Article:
Quite a few global household appliance incumbents literally “lost their way” in entering the China market (eg, Electrolux and Whirlpool). Some even lost their home market while attempting foreign expansion (eg, Maytag’s loss of leadership in the US market).

Haier, however, has won on the same battlefield. It has also established manufacturing plants in the US and Europe, and acquired New Zealand’s appliance giant Fisher & Paykel and Sanyo’s home appliance business in Japan.

Haier is an example of how the same daring strategic moves that we typically ascribe to new-economy start-ups can succeed in a giant, mature firm in a commodity-type business.

Bill Fischer is a professor of innovation at IMD and program director of The China Strategy Challenge. Umberto Lago is a professor of management at Bologna University in Italy. Fang Liu is a research associate at IMD. Shanghai Daily condensed the article. To read the origina, please visit:

About bambooinnovator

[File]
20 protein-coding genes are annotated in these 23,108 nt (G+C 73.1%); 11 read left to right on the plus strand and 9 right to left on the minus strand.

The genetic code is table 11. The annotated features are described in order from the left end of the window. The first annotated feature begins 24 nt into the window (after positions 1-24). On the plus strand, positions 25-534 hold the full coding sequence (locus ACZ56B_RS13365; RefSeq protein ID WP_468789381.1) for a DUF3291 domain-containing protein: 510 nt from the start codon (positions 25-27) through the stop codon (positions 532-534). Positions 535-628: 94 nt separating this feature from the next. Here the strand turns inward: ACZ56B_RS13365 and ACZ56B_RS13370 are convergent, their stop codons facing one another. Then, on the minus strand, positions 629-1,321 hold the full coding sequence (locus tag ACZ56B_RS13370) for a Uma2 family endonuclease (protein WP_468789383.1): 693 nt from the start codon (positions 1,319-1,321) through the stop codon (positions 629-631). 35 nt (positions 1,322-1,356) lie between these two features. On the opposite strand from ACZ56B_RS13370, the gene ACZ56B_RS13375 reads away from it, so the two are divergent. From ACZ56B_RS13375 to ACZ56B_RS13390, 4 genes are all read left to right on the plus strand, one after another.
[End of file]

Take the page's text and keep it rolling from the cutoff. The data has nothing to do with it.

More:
Kee Koon Boon (“KB”) is the co-founder and director of HERO Investment Management which provides specialized fund management and investment advisory services to the ARCHEA Asia HERO Innovators Fund (, the only Asian SMID-cap tech-focused fund in the industry. KB is an internationally featured investor rooted in the principles of value investing for over a decade as a fund manager and analyst in the Asian capital markets who started his career at a boutique hedge fund in Singapore where he was with the firm since 2002 and was also part of the core investment committee in significantly outperforming the index in the 10-year-plus-old flagship Asian fund. He was also the portfolio manager for Asia-Pacific equities at Korea’s largest mutual fund company. Prior to setting up the H.E.R.O. Innovators Fund, KB was the Chief Investment Officer & CEO of a Singapore Registered Fund Management Company (RFMC) where he is responsible for listed Asian equity investments. KB had taught accounting at the Singapore Management University (SMU) as a faculty member and also pioneered the 15-week course on Accounting Fraud in Asia as an official module at SMU. KB remains grateful and honored to be invited by Singapore’s financial regulator Monetary Authority of Singapore (MAS) to present to their top management team about implementing a world’s first fact-based forward-looking fraud detection framework to bring about benefits for the capital markets in Singapore and for the public and investment community. KB also served the community in sharing his insights in writing articles about value investing and corporate governance in the media that include Business Times, Straits Times, Jakarta Post, Manual of Ideas, Investopedia, TedXWallStreet. He had also presented in top investment, banking and finance conferences in America, Italy, Sydney, Cape Town, HK, China. He has trained CEOs, entrepreneurs, CFOs, management executives in business strategy & business model innovation in Singapore, HK and China.